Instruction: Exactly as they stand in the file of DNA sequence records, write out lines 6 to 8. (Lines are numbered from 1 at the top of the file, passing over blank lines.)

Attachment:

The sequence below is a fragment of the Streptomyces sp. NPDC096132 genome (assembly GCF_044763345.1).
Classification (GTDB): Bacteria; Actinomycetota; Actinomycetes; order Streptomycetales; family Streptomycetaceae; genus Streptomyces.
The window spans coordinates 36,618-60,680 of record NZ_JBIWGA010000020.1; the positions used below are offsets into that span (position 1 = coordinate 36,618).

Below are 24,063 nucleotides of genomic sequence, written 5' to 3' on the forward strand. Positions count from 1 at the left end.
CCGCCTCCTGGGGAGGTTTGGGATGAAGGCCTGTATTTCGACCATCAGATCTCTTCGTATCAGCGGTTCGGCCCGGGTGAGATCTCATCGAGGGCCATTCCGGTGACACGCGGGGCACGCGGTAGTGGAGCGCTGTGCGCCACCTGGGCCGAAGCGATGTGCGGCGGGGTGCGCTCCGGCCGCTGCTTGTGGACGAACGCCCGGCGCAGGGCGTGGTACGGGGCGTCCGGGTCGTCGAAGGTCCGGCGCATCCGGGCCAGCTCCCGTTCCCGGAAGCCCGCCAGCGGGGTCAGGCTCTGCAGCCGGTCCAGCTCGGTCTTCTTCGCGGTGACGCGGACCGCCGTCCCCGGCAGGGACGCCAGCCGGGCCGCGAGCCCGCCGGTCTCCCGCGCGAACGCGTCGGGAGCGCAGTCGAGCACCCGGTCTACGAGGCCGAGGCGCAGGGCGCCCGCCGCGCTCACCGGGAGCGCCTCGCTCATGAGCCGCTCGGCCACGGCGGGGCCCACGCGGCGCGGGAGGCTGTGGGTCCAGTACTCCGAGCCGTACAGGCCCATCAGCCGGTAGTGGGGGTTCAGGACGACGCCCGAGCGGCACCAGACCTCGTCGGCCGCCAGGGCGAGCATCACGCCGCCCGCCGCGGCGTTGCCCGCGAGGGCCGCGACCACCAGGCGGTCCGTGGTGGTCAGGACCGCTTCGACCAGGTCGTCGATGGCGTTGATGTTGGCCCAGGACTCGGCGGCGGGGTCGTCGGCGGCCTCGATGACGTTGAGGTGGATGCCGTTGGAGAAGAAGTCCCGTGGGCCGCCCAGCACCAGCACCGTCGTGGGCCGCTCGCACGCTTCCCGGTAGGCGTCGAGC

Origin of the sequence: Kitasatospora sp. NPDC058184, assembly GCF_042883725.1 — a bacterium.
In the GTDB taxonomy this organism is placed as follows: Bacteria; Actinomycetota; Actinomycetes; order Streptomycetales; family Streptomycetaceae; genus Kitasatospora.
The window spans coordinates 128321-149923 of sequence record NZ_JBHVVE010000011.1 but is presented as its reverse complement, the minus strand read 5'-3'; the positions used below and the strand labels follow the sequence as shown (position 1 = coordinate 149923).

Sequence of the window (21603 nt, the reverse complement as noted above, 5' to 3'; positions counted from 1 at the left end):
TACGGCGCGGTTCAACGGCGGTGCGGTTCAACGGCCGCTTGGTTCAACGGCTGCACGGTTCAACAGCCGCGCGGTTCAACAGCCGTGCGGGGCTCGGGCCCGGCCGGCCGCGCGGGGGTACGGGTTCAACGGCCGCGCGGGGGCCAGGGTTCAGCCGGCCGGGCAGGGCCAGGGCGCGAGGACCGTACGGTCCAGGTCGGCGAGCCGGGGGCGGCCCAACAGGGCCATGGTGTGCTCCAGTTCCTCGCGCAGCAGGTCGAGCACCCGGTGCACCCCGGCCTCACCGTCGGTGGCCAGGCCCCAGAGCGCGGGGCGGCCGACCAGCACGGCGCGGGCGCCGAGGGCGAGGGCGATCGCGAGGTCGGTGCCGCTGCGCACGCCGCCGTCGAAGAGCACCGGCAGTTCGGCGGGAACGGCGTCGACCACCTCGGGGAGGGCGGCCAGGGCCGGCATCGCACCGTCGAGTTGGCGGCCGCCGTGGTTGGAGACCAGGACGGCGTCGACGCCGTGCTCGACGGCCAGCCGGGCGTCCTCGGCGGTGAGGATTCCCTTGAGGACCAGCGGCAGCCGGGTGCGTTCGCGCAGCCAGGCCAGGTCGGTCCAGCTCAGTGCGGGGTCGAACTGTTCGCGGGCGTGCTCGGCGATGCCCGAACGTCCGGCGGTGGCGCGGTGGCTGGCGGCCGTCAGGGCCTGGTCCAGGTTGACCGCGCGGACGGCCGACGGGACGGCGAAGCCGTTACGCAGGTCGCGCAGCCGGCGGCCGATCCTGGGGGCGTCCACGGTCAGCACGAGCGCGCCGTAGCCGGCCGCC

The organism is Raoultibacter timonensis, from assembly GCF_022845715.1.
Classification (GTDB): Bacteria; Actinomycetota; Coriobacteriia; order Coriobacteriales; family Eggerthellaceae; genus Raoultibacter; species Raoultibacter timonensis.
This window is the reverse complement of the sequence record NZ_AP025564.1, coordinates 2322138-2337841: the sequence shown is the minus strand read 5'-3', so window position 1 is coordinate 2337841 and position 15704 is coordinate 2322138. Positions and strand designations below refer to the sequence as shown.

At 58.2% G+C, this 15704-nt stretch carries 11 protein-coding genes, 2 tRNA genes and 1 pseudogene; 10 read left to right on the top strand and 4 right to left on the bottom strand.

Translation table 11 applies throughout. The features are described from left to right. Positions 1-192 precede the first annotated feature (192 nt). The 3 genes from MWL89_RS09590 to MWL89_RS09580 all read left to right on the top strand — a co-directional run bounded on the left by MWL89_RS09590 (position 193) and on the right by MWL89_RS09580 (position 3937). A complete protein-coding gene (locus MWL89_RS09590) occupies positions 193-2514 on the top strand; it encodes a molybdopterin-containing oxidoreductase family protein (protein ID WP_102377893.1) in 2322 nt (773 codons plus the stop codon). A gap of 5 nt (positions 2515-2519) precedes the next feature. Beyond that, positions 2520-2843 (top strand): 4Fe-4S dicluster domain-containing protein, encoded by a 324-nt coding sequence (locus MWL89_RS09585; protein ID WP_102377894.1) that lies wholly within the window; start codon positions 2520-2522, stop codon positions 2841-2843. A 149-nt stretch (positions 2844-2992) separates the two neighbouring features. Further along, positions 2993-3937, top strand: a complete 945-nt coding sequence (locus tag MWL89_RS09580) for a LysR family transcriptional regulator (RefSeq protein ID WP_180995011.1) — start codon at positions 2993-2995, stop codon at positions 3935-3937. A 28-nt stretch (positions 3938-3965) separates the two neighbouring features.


Origin of the sequence: Kitasatospora sp. NPDC058184, assembly GCF_042883725.1 — a bacterium.
In the GTDB taxonomy this organism is placed as follows: Bacteria; Actinomycetota; Actinomycetes; order Streptomycetales; family Streptomycetaceae; genus Kitasatospora.
The window spans coordinates 128321-149923 of sequence record NZ_JBHVVE010000011.1 but is presented as its reverse complement, the minus strand read 5'-3'; the positions used below and the strand labels follow the sequence as shown (position 1 = coordinate 149923).